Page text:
Gratitude Now: Are You Feeling Half Full or Half Empty?

This week we celebrate Thanksgiving. It is the time for gratitude. Typically, we take a moment to consider the blessings we have. This year has been memorable in a lot of ways. Finding reasons to be grateful depends on your perspective.

Half Full or Half Empty?

If you are a “glass is half full” person, it may be more of a challenge to be grateful.  And this year has plenty of reasons to feel less than grateful. Not that anyone needs a reminder, but COVID-19 has been difficult to say the least. The continued effects of the quarantine are more than burdensome. For those who work in health care and long-term care, the challenges continue.

If you are a “glass is half full” person, it may be easier to find good things in this year. There have been some acts of kindness and moments of grace that might not have been possible without COVID-19. Stories of people showing gratitude to health care and long-term care workers have been publicized. There are videos of acts of COVID 19 kindness online.

It is important to remember that it is not if the glass is half full or half empty. We need to remember that the glass can be refilled. It is possible to keep going in this time of quarantine. We have choices on how we respond. Being grateful for the little things is important.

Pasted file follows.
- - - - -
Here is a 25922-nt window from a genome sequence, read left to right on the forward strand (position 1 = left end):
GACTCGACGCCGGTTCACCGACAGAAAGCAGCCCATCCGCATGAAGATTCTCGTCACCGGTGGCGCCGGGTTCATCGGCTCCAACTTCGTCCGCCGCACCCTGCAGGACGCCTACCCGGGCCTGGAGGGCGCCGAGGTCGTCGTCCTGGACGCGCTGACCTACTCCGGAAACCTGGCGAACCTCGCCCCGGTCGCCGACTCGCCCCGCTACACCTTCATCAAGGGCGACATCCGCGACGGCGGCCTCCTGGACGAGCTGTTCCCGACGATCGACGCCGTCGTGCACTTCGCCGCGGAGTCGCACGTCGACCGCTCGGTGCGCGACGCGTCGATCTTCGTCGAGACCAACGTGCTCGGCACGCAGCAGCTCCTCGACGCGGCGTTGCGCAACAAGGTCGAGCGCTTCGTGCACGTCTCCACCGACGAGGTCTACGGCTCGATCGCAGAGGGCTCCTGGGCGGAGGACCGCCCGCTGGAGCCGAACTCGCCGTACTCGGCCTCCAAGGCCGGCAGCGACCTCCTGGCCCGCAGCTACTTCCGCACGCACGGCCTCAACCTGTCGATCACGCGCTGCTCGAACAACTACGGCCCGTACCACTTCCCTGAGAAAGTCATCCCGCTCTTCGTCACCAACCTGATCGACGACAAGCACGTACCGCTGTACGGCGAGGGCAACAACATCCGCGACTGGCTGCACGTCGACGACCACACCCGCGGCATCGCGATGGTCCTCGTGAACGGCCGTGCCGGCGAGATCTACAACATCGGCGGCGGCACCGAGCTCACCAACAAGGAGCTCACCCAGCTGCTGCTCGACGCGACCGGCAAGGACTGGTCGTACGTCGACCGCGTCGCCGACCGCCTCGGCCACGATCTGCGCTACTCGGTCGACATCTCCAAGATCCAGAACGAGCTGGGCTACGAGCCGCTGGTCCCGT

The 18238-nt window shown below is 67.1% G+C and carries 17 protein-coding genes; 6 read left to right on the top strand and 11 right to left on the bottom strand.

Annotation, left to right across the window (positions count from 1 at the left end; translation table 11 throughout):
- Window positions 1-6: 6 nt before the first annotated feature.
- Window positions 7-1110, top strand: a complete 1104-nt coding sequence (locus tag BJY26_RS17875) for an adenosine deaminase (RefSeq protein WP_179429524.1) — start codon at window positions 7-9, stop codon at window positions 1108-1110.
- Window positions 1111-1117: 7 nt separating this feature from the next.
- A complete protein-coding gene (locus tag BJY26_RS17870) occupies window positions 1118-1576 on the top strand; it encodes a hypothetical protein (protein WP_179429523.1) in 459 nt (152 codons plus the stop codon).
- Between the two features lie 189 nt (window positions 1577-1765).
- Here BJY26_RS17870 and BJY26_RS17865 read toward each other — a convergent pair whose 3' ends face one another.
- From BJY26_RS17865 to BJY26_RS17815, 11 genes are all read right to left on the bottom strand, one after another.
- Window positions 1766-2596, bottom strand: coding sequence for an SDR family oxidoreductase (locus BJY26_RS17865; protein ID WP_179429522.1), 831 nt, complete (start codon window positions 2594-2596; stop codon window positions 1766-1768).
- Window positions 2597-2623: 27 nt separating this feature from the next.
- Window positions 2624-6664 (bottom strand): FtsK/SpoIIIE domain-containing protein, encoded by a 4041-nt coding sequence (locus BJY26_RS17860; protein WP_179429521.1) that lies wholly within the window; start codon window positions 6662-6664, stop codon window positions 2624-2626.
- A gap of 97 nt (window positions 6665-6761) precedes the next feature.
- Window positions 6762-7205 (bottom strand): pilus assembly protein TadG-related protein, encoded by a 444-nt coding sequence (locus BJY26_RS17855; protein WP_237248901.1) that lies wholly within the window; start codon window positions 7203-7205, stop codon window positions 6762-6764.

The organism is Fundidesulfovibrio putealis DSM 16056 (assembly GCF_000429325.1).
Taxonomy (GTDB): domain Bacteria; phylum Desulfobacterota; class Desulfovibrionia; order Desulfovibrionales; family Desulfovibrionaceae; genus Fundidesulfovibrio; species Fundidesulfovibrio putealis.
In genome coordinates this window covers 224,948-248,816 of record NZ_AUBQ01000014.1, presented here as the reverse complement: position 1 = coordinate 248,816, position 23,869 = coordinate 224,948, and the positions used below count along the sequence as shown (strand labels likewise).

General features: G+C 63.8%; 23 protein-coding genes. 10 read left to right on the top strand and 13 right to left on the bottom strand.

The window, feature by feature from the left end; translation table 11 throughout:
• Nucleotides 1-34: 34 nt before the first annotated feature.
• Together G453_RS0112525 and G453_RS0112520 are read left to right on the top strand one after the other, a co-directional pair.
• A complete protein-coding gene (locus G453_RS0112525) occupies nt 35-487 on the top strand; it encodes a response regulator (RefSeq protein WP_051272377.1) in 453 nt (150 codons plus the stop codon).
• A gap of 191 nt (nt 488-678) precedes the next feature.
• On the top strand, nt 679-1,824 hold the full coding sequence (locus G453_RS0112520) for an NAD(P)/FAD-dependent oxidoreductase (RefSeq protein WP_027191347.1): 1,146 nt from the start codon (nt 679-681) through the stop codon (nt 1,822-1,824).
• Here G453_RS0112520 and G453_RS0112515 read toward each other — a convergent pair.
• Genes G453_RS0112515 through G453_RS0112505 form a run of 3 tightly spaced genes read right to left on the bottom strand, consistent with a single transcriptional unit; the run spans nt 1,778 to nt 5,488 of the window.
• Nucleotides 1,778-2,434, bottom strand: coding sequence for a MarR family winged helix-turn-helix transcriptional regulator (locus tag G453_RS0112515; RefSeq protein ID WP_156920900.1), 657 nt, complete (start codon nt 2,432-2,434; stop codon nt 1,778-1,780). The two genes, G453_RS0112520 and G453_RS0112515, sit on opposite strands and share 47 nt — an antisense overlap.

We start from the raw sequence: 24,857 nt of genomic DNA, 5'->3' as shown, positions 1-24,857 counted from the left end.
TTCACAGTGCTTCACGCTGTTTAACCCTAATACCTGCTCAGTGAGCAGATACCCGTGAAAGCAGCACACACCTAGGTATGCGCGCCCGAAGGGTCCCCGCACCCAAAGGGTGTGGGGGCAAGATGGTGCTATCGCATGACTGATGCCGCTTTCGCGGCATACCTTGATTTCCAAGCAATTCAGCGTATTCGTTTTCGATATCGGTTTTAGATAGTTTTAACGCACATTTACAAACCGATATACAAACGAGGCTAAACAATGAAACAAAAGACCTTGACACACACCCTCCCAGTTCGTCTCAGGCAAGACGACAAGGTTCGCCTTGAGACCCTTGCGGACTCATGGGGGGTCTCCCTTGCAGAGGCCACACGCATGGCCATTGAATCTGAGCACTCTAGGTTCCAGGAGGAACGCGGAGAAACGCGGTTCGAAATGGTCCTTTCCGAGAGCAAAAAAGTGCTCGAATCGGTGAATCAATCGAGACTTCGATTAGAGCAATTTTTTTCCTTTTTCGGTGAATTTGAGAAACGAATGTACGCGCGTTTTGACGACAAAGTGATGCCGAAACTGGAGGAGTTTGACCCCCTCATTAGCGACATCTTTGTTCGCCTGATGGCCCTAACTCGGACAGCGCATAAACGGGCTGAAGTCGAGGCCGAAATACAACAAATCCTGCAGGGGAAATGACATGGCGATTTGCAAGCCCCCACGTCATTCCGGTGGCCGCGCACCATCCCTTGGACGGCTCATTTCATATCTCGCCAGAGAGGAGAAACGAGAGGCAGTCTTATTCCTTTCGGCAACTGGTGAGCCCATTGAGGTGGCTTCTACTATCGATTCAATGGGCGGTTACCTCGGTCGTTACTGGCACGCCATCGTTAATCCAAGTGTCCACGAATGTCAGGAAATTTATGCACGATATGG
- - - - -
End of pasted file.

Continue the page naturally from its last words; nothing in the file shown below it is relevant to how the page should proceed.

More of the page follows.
Thinking Of Gratitude

Anne Lamott provided some beautiful thoughts on gratitude: “Gratitude begins in our hearts and then dovetails into behavior. It almost always makes you willing to be of service, which is where the joy resides.” In a year when it may be easier to feel ungrateful, let us think of who we are grateful for.

We are grateful for those who continue to work long hours and multiple shifts to care for others. Also, those who sacrifice their personal lives to support others deserve our gratitude. Thank you to those who relentlessly serve and do so willingly.  They deserve our thanks. They deserve our gratitude at any time of year, and in every year.

Kathy Dreyer, Ph.D., is an Advisor at AGE-u-cate® Training Institute, which develops and delivers innovative research-based aging and dementia training programs such as Dementia Live® and Compassionate Touch®, for professional and family caregivers;

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